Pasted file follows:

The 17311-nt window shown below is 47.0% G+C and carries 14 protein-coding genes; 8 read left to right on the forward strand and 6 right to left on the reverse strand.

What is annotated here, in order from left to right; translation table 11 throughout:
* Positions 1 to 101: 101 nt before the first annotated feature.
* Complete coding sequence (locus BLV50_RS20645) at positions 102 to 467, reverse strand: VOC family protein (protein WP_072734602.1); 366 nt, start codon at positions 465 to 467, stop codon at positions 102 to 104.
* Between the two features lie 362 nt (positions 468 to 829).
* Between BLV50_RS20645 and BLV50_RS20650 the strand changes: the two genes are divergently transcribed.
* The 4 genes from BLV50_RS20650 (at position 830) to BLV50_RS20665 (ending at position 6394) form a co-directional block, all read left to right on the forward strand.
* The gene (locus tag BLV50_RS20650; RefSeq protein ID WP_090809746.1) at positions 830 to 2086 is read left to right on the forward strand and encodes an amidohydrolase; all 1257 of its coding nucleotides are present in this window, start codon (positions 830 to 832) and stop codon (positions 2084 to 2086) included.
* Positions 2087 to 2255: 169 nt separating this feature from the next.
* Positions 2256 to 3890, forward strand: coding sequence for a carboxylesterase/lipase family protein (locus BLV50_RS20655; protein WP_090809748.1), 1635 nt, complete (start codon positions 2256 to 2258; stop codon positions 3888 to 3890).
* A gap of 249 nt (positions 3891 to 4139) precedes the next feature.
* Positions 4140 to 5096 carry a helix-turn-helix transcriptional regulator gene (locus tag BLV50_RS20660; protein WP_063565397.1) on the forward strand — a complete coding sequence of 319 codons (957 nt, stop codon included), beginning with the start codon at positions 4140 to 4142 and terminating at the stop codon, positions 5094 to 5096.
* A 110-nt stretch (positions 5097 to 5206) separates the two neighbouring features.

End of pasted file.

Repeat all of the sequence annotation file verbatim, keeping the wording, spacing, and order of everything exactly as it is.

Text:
The 17311-nt window shown below is 47.0% G+C and carries 14 protein-coding genes; 8 read left to right on the forward strand and 6 right to left on the reverse strand.

What is annotated here, in order from left to right; translation table 11 throughout:
* Positions 1 to 101: 101 nt before the first annotated feature.
* Complete coding sequence (locus BLV50_RS20645) at positions 102 to 467, reverse strand: VOC family protein (protein WP_072734602.1); 366 nt, start codon at positions 465 to 467, stop codon at positions 102 to 104.
* Between the two features lie 362 nt (positions 468 to 829).
* Between BLV50_RS20645 and BLV50_RS20650 the strand changes: the two genes are divergently transcribed.
* The 4 genes from BLV50_RS20650 (at position 830) to BLV50_RS20665 (ending at position 6394) form a co-directional block, all read left to right on the forward strand.
* The gene (locus tag BLV50_RS20650; RefSeq protein ID WP_090809746.1) at positions 830 to 2086 is read left to right on the forward strand and encodes an amidohydrolase; all 1257 of its coding nucleotides are present in this window, start codon (positions 830 to 832) and stop codon (positions 2084 to 2086) included.
* Positions 2087 to 2255: 169 nt separating this feature from the next.
* Positions 2256 to 3890, forward strand: coding sequence for a carboxylesterase/lipase family protein (locus BLV50_RS20655; protein WP_090809748.1), 1635 nt, complete (start codon positions 2256 to 2258; stop codon positions 3888 to 3890).
* A gap of 249 nt (positions 3891 to 4139) precedes the next feature.
* Positions 4140 to 5096 carry a helix-turn-helix transcriptional regulator gene (locus tag BLV50_RS20660; protein WP_063565397.1) on the forward strand — a complete coding sequence of 319 codons (957 nt, stop codon included), beginning with the start codon at positions 4140 to 4142 and terminating at the stop codon, positions 5094 to 5096.
* A 110-nt stretch (positions 5097 to 5206) separates the two neighbouring features.